French President Emmanuel Macron on Thursday urged Lebanon's political leaders to enact sweeping reforms to douse public anger over a lethal explosion that killed 145 people. Macron offered Beirut France's help but said he would not be giving "blank checks" to a government with no credibility.
Speaking to journalists at the end of a snap visit to Beirut, Emmanuel Macronpromised to organise an international aid conference for disaster-hit Lebanon "in the coming days", but warned the country "will continue to sink" if the government does not implement much-needed reforms.
For many Lebanese, Tuesday's warehouse explosion that killed at least 157 people, was the last straw after years of corruption and mismanagement by a political elite that has ruled for decades.
They blame the ruling elite for abandoning a cargo of ammonium nitrate, a fertiliser that can also be used in bombs, at Beirut's port, thought to have caused Tuesday's explosion.
Macron told reporters that an international inquiry into the blast was needed, and that this had to be as transparent as possible.
Time to act
For the French president, the blast was an urgent signal to carry out anti-corruption reforms demanded by a furious population, urging Lebanon's leaders to create a new "political order."
"I call on them to take responsibility because it is time for them to act," he said, warning Lebanon's political leadership that he wouldn't give "blank checks to a system that no longer has the trust of its people.
Macron, paying the first visit by a foreign leader since the explosion, told reporters that an audit was needed on the Lebanese central bank, among other urgent changes, and that the World Bank and United Nations would play a role in any Lebanese reforms.
"If there is no audit of the central bank, in a few months there will be no more imports and then there will be lack of fuel and of food," he said.
Offers of aid
There have been widespread pledges of international aid to Lebanon, which was already mired in a severe economic crisis that has crippled its ability to rebuild from the blast.
However, the international community has been reluctant to offer support to the notoriously corrupt and dysfunctional government.
Many Lebanese, who have lost jobs and watched savings evaporate in the financial crisis, say the blast is symptomatic of political cronyism and rampant graft among the ruling elite.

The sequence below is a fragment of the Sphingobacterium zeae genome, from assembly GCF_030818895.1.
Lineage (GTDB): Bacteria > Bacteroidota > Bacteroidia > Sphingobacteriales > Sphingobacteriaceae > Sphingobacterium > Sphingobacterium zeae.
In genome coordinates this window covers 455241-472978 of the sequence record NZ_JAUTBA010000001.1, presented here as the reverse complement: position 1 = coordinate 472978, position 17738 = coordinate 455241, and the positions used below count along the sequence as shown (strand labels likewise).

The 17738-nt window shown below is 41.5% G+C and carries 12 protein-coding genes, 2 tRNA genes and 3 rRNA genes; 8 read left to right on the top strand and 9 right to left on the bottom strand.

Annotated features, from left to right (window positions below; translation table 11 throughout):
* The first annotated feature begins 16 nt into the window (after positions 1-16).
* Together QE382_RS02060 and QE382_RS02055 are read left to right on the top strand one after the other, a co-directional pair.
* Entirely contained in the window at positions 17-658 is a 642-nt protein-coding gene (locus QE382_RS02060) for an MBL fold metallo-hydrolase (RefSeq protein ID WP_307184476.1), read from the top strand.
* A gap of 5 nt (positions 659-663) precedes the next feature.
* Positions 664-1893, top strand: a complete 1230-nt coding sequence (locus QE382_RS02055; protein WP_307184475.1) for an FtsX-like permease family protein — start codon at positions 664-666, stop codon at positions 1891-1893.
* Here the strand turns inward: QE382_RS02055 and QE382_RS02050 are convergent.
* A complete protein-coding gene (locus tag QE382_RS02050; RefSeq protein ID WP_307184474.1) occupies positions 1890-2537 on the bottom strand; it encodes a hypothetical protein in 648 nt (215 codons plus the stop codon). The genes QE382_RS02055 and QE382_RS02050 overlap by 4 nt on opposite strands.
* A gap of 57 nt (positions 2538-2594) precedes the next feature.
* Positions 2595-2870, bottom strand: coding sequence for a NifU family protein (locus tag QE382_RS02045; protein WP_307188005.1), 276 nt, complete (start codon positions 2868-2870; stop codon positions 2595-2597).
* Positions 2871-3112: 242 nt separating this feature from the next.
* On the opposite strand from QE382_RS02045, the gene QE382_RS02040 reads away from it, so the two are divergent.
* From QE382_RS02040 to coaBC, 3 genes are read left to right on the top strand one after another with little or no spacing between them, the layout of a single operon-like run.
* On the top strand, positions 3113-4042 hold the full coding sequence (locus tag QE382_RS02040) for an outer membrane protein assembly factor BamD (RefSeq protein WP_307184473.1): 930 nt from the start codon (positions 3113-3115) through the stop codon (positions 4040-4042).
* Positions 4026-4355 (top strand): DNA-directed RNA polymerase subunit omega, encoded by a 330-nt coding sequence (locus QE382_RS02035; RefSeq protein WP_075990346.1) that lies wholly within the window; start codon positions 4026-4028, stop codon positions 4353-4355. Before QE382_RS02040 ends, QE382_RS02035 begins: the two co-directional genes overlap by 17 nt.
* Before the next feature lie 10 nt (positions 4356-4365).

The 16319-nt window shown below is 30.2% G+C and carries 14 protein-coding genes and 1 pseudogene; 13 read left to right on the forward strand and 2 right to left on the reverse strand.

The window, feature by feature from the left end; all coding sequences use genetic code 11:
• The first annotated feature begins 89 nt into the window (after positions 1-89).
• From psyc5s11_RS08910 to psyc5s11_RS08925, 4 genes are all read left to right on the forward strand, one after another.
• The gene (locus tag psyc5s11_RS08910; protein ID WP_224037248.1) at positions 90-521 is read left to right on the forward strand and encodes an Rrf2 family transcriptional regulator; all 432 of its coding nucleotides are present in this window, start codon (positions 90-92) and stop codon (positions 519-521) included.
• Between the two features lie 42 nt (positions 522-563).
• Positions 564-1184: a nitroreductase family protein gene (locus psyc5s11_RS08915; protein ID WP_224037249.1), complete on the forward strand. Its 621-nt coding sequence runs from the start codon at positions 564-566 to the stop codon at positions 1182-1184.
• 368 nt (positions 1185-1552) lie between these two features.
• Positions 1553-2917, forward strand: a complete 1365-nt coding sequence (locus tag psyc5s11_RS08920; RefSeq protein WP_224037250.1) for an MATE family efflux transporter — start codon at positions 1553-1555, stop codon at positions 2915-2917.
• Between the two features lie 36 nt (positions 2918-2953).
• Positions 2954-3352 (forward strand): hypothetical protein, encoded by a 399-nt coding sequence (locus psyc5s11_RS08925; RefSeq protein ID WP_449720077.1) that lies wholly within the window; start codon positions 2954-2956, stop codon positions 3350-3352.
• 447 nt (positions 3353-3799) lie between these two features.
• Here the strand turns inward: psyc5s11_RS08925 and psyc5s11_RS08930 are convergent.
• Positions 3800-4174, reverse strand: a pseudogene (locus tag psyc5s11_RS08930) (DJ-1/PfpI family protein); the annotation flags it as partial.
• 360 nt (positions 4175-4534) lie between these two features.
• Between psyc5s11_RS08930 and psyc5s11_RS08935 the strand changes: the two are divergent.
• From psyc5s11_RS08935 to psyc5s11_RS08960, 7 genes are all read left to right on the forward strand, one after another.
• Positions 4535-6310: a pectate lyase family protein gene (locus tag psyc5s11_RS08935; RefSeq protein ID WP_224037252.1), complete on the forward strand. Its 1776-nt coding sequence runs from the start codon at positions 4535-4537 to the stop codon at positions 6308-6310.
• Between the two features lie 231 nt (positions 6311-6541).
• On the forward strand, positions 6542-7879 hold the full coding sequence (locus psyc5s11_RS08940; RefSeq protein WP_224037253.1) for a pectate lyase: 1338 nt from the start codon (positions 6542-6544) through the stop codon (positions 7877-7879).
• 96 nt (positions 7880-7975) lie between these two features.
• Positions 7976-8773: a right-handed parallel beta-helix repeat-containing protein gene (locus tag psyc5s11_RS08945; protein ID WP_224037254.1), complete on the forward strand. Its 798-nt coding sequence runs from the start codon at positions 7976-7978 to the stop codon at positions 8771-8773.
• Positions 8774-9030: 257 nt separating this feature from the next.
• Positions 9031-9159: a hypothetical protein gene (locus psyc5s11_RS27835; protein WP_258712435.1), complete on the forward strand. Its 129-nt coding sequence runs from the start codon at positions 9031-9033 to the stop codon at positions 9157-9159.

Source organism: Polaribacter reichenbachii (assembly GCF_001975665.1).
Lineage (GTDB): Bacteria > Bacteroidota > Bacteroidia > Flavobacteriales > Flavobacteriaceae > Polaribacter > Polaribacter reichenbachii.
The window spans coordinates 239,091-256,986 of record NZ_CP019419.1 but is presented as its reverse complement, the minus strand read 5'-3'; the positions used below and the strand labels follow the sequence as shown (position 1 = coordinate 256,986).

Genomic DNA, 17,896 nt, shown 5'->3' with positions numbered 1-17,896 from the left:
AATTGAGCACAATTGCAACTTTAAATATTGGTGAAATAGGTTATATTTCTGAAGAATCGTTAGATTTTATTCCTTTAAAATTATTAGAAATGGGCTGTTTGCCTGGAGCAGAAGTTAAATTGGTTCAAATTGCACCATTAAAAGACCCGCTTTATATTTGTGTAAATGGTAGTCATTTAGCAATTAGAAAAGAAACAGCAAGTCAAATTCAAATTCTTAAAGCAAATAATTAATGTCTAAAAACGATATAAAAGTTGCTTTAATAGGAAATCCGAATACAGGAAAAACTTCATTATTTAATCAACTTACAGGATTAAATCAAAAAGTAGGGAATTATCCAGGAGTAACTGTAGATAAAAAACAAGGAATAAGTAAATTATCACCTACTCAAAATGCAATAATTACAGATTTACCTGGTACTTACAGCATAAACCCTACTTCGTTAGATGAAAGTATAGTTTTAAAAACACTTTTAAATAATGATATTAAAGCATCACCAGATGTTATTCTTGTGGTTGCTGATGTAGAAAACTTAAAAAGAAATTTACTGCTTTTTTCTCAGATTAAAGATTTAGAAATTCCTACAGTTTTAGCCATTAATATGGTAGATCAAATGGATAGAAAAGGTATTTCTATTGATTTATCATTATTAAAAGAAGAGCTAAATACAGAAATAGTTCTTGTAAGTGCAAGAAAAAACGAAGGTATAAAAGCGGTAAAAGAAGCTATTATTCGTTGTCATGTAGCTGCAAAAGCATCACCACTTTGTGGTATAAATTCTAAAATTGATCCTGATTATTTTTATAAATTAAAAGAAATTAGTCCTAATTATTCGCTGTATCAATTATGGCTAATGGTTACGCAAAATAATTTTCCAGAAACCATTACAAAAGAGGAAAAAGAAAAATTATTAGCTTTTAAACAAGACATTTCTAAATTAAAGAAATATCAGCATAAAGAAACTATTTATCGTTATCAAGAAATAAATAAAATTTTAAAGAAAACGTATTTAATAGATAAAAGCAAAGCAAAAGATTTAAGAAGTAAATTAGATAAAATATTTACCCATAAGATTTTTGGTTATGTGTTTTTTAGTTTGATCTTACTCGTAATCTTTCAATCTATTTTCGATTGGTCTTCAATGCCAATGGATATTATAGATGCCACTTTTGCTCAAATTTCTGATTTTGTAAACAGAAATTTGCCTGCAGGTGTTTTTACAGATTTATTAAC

Dozens of residents mobbed the French president as he toured some of the devastated streets calling for an end to the regime of President Michel Aoun.
One woman shouted at Macron, "You are sitting with warlords. They have been manipulating us for the past year."
He replied, "I'm not here to help them. I'm here to help you." They then hugged.
Macron told the throngs that greeted him that French aid "will not go to corrupt hands."
"I see the emotion on your face, the sadness, the pain. This is why I'm here."
Back home in France, some of Macron's political opponents accused him of seeking to pull the strings in Lebanon and revive France's colonial-era influence over a country reeling from a giant, deadly explosion.
"I am warning against any interference in Lebanon's political life. It won't be accepted," Jean-Luc Melenchon of the far-left France Unbowed party said. "Lebanon is not a French protectorate," he added.
But others, including among Macron's opponents, defended his stance.
"It's just as well he's asking for reforms from a government whose negligence and corruption is legendary," said Raphael Glucksmann, a more moderate figure on the left.
"That's what Lebanese citizens are asking for. What they're shouting in the rubble. Any other tone would have been obscene," he tweeted.
Macron dismissed allegations of interference, telling the crowd: "You can't ask me to substitute for your leaders. It's not possible. And in any case, it would not be a solution."
"It's up to you to write your history."